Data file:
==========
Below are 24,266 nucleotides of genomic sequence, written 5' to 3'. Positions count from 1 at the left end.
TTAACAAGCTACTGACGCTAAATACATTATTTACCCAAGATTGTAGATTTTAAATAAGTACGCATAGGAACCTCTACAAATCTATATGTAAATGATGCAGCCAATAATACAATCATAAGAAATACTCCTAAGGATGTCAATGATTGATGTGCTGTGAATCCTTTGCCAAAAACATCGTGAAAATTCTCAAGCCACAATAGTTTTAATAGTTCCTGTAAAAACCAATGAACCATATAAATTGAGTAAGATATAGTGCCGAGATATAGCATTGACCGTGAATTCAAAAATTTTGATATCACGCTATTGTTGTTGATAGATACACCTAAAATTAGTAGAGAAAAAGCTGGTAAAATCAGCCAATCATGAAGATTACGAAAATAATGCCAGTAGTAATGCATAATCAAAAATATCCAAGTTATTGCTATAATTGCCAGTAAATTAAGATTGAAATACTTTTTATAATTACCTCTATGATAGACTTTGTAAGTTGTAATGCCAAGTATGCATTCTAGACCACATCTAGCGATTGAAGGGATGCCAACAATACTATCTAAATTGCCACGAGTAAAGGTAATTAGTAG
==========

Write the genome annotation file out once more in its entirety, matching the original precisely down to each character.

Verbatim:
Below are 24,266 nucleotides of genomic sequence, written 5' to 3'. Positions count from 1 at the left end.
TTAACAAGCTACTGACGCTAAATACATTATTTACCCAAGATTGTAGATTTTAAATAAGTACGCATAGGAACCTCTACAAATCTATATGTAAATGATGCAGCCAATAATACAATCATAAGAAATACTCCTAAGGATGTCAATGATTGATGTGCTGTGAATCCTTTGCCAAAAACATCGTGAAAATTCTCAAGCCACAATAGTTTTAATAGTTCCTGTAAAAACCAATGAACCATATAAATTGAGTAAGATATAGTGCCGAGATATAGCATTGACCGTGAATTCAAAAATTTTGATATCACGCTATTGTTGTTGATAGATACACCTAAAATTAGTAGAGAAAAAGCTGGTAAAATCAGCCAATCATGAAGATTACGAAAATAATGCCAGTAGTAATGCATAATCAAAAATATCCAAGTTATTGCTATAATTGCCAGTAAATTAAGATTGAAATACTTTTTATAATTACCTCTATGATAGACTTTGTAAGTTGTAATGCCAAGTATGCATTCTAGACCACATCTAGCGATTGAAGGGATGCCAACAATACTATCTAAATTGCCACGAGTAAAGGTAATTAGTAG